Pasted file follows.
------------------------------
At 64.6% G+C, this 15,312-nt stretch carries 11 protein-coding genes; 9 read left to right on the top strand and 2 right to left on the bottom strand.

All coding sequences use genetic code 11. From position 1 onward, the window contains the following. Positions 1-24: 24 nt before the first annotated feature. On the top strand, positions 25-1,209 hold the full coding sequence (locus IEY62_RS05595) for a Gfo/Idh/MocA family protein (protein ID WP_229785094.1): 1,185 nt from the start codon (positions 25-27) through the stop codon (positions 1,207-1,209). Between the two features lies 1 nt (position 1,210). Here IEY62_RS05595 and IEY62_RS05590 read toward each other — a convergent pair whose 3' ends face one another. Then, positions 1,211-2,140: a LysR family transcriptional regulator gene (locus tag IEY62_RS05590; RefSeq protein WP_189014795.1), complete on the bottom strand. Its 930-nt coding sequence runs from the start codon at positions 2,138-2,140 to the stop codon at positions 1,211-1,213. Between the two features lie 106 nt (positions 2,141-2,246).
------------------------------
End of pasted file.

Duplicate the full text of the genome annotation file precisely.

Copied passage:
At 64.6% G+C, this 15,312-nt stretch carries 11 protein-coding genes; 9 read left to right on the top strand and 2 right to left on the bottom strand.

All coding sequences use genetic code 11. From position 1 onward, the window contains the following. Positions 1-24: 24 nt before the first annotated feature. On the top strand, positions 25-1,209 hold the full coding sequence (locus IEY62_RS05595) for a Gfo/Idh/MocA family protein (protein ID WP_229785094.1): 1,185 nt from the start codon (positions 25-27) through the stop codon (positions 1,207-1,209). Between the two features lies 1 nt (position 1,210). Here IEY62_RS05595 and IEY62_RS05590 read toward each other — a convergent pair whose 3' ends face one another. Then, positions 1,211-2,140: a LysR family transcriptional regulator gene (locus tag IEY62_RS05590; RefSeq protein WP_189014795.1), complete on the bottom strand. Its 930-nt coding sequence runs from the start codon at positions 2,138-2,140 to the stop codon at positions 1,211-1,213. Between the two features lie 106 nt (positions 2,141-2,246).